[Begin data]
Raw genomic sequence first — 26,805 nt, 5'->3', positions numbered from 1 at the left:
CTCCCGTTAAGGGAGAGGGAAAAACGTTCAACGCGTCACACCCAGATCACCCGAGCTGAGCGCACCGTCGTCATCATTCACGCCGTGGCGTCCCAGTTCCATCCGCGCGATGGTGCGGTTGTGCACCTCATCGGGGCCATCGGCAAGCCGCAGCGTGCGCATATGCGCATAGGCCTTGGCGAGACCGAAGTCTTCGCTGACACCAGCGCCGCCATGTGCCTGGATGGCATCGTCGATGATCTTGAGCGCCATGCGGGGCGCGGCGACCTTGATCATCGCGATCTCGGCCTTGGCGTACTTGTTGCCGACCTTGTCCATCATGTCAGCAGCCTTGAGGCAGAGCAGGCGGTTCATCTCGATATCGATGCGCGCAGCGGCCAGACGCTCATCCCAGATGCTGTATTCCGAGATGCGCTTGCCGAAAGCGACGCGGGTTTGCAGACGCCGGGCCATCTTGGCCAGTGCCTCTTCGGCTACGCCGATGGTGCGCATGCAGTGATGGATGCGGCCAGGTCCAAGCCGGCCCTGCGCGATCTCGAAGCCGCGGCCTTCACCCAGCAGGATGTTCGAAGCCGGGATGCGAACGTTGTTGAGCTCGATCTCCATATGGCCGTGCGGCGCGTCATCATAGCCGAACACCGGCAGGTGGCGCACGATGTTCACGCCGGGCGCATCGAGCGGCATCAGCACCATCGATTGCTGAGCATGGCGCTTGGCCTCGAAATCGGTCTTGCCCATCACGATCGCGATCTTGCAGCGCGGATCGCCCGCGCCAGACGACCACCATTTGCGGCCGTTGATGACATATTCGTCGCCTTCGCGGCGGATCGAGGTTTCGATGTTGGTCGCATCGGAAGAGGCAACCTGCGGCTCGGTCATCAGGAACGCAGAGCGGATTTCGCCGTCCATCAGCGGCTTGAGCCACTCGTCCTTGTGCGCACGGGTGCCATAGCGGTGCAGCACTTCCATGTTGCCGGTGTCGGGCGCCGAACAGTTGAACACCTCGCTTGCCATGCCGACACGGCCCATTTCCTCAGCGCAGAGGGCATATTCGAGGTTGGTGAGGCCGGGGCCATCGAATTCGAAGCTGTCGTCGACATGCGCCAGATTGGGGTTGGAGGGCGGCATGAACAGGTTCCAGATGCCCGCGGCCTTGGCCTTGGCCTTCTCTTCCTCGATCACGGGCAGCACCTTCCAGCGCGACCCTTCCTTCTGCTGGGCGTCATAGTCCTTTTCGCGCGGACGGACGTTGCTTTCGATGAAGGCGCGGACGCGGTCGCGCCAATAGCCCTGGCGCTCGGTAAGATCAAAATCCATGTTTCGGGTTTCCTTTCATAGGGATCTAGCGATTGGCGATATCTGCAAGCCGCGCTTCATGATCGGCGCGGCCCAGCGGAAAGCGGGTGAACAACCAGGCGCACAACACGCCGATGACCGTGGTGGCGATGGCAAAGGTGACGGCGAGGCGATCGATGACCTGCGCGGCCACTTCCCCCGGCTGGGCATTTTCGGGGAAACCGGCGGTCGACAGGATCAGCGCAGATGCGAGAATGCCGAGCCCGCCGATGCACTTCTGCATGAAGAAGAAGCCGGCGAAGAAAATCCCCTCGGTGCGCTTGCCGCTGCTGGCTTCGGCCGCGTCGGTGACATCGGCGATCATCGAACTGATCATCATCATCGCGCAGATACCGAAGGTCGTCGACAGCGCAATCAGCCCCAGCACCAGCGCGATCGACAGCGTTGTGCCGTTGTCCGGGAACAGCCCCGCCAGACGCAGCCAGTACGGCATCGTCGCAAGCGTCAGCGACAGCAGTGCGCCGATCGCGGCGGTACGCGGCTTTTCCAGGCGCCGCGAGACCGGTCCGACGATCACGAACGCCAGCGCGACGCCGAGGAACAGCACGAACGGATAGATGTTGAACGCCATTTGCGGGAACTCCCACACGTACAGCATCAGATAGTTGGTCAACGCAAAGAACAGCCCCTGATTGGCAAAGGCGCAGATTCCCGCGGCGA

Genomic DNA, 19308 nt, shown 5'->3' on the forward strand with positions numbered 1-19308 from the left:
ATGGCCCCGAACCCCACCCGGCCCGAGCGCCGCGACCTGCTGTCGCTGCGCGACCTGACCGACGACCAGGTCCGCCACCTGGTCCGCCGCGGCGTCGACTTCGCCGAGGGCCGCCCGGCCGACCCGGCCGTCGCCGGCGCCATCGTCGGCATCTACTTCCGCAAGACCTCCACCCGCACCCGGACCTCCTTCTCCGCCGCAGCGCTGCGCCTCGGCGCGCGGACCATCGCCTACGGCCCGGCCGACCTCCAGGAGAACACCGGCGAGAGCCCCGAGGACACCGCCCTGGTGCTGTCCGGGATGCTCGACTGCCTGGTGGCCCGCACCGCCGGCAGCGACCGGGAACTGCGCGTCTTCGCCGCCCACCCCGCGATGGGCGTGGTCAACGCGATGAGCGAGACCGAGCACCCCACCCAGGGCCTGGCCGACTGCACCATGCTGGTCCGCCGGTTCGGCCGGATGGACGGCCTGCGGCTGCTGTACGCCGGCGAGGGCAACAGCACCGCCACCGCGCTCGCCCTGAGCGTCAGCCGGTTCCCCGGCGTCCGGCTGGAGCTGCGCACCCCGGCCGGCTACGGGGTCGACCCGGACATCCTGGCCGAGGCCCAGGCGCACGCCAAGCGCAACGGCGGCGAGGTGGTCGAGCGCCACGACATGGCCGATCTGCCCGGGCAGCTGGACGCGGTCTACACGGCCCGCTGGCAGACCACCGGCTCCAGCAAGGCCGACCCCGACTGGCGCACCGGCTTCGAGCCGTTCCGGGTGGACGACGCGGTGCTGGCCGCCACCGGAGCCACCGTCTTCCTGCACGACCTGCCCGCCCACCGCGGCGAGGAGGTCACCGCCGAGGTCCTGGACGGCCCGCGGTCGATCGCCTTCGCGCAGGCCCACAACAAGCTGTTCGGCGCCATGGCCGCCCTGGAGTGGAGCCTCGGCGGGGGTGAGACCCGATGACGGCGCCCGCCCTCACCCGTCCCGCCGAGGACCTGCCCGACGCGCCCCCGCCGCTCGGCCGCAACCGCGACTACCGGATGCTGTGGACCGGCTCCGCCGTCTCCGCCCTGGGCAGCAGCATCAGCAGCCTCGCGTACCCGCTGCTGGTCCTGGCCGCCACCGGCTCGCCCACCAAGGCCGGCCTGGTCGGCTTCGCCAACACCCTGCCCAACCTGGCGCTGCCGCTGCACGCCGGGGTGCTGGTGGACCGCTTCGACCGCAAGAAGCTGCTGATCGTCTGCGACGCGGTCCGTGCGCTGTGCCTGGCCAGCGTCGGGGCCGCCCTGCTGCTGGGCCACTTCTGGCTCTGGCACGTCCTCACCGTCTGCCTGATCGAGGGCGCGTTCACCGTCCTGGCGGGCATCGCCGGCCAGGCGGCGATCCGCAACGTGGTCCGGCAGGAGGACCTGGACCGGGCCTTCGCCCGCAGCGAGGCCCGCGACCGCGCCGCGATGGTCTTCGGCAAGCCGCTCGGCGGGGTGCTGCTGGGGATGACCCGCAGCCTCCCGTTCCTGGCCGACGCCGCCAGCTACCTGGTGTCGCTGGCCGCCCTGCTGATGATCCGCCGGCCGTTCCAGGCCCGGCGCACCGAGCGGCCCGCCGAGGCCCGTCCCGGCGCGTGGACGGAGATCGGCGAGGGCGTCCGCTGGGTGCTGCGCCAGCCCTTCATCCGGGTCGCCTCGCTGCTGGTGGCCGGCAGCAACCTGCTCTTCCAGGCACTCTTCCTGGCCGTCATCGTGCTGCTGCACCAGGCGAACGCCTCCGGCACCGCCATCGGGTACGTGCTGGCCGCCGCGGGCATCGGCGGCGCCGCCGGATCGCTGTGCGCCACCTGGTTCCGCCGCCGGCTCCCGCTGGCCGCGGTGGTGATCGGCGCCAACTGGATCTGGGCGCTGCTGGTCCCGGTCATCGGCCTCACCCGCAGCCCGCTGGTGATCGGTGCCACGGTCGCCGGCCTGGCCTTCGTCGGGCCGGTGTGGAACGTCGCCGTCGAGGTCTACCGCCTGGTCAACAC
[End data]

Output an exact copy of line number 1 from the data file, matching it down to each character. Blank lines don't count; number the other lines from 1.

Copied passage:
Raw genomic sequence first — 26,805 nt, 5'->3', positions numbered from 1 at the left: